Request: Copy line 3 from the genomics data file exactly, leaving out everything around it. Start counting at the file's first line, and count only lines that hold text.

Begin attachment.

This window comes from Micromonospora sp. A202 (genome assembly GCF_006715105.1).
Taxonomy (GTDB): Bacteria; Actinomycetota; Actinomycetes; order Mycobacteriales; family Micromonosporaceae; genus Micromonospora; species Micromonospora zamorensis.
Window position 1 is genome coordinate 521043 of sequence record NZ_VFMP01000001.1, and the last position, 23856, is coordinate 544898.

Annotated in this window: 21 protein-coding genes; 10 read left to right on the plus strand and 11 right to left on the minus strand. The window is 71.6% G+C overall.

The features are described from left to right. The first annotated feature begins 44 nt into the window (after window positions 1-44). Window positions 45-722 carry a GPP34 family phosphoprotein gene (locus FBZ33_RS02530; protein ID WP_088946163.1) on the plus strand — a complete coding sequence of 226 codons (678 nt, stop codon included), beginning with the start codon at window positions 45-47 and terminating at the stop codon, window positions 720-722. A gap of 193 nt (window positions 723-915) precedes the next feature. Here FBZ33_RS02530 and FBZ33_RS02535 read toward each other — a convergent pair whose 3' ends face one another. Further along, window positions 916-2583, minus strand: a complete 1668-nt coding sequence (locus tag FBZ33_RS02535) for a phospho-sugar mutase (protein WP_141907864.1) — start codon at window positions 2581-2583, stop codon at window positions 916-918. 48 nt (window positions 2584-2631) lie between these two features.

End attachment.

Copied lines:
Window position 1 is genome coordinate 521043 of sequence record NZ_VFMP01000001.1, and the last position, 23856, is coordinate 544898.